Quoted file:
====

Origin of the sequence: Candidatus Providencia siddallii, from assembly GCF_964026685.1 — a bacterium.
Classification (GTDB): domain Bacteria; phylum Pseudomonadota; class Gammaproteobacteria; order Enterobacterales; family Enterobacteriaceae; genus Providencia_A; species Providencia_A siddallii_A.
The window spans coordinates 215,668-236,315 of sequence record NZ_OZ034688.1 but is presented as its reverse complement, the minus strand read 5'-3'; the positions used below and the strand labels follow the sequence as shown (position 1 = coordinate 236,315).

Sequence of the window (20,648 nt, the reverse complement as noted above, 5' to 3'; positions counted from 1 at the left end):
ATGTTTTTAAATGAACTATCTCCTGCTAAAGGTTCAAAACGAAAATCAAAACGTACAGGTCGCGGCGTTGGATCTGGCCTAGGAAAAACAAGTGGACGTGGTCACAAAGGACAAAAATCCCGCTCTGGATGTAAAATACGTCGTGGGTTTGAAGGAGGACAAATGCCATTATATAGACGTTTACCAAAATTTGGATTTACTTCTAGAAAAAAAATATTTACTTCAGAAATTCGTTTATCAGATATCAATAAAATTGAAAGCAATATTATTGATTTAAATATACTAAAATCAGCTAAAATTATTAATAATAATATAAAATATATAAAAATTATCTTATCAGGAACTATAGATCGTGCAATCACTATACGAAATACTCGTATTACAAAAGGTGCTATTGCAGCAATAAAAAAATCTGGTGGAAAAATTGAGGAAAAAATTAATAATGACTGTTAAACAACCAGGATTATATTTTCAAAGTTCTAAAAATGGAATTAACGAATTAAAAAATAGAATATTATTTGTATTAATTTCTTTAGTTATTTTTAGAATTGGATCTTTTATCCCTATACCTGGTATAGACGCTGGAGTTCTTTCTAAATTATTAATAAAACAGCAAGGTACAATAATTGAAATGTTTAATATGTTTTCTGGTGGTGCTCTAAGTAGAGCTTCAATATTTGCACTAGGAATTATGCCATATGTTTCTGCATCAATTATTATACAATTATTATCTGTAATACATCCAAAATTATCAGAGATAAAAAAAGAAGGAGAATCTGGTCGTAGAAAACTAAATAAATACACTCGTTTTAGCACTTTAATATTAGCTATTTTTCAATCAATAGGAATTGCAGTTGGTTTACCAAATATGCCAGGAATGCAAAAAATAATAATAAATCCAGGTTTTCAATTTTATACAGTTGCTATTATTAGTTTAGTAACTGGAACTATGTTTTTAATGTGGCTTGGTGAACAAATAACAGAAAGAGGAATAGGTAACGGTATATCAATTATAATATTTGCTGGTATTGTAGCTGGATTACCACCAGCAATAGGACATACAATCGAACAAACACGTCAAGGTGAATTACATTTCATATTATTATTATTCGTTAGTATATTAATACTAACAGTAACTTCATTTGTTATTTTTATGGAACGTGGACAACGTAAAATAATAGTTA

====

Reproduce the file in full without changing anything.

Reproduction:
Origin of the sequence: Candidatus Providencia siddallii, from assembly GCF_964026685.1 — a bacterium.
Classification (GTDB): domain Bacteria; phylum Pseudomonadota; class Gammaproteobacteria; order Enterobacterales; family Enterobacteriaceae; genus Providencia_A; species Providencia_A siddallii_A.
The window spans coordinates 215,668-236,315 of sequence record NZ_OZ034688.1 but is presented as its reverse complement, the minus strand read 5'-3'; the positions used below and the strand labels follow the sequence as shown (position 1 = coordinate 236,315).

Sequence of the window (20,648 nt, the reverse complement as noted above, 5' to 3'; positions counted from 1 at the left end):
ATGTTTTTAAATGAACTATCTCCTGCTAAAGGTTCAAAACGAAAATCAAAACGTACAGGTCGCGGCGTTGGATCTGGCCTAGGAAAAACAAGTGGACGTGGTCACAAAGGACAAAAATCCCGCTCTGGATGTAAAATACGTCGTGGGTTTGAAGGAGGACAAATGCCATTATATAGACGTTTACCAAAATTTGGATTTACTTCTAGAAAAAAAATATTTACTTCAGAAATTCGTTTATCAGATATCAATAAAATTGAAAGCAATATTATTGATTTAAATATACTAAAATCAGCTAAAATTATTAATAATAATATAAAATATATAAAAATTATCTTATCAGGAACTATAGATCGTGCAATCACTATACGAAATACTCGTATTACAAAAGGTGCTATTGCAGCAATAAAAAAATCTGGTGGAAAAATTGAGGAAAAAATTAATAATGACTGTTAAACAACCAGGATTATATTTTCAAAGTTCTAAAAATGGAATTAACGAATTAAAAAATAGAATATTATTTGTATTAATTTCTTTAGTTATTTTTAGAATTGGATCTTTTATCCCTATACCTGGTATAGACGCTGGAGTTCTTTCTAAATTATTAATAAAACAGCAAGGTACAATAATTGAAATGTTTAATATGTTTTCTGGTGGTGCTCTAAGTAGAGCTTCAATATTTGCACTAGGAATTATGCCATATGTTTCTGCATCAATTATTATACAATTATTATCTGTAATACATCCAAAATTATCAGAGATAAAAAAAGAAGGAGAATCTGGTCGTAGAAAACTAAATAAATACACTCGTTTTAGCACTTTAATATTAGCTATTTTTCAATCAATAGGAATTGCAGTTGGTTTACCAAATATGCCAGGAATGCAAAAAATAATAATAAATCCAGGTTTTCAATTTTATACAGTTGCTATTATTAGTTTAGTAACTGGAACTATGTTTTTAATGTGGCTTGGTGAACAAATAACAGAAAGAGGAATAGGTAACGGTATATCAATTATAATATTTGCTGGTATTGTAGCTGGATTACCACCAGCAATAGGACATACAATCGAACAAACACGTCAAGGTGAATTACATTTCATATTATTATTATTCGTTAGTATATTAATACTAACAGTAACTTCATTTGTTATTTTTATGGAACGTGGACAACGTAAAATAATAGTTA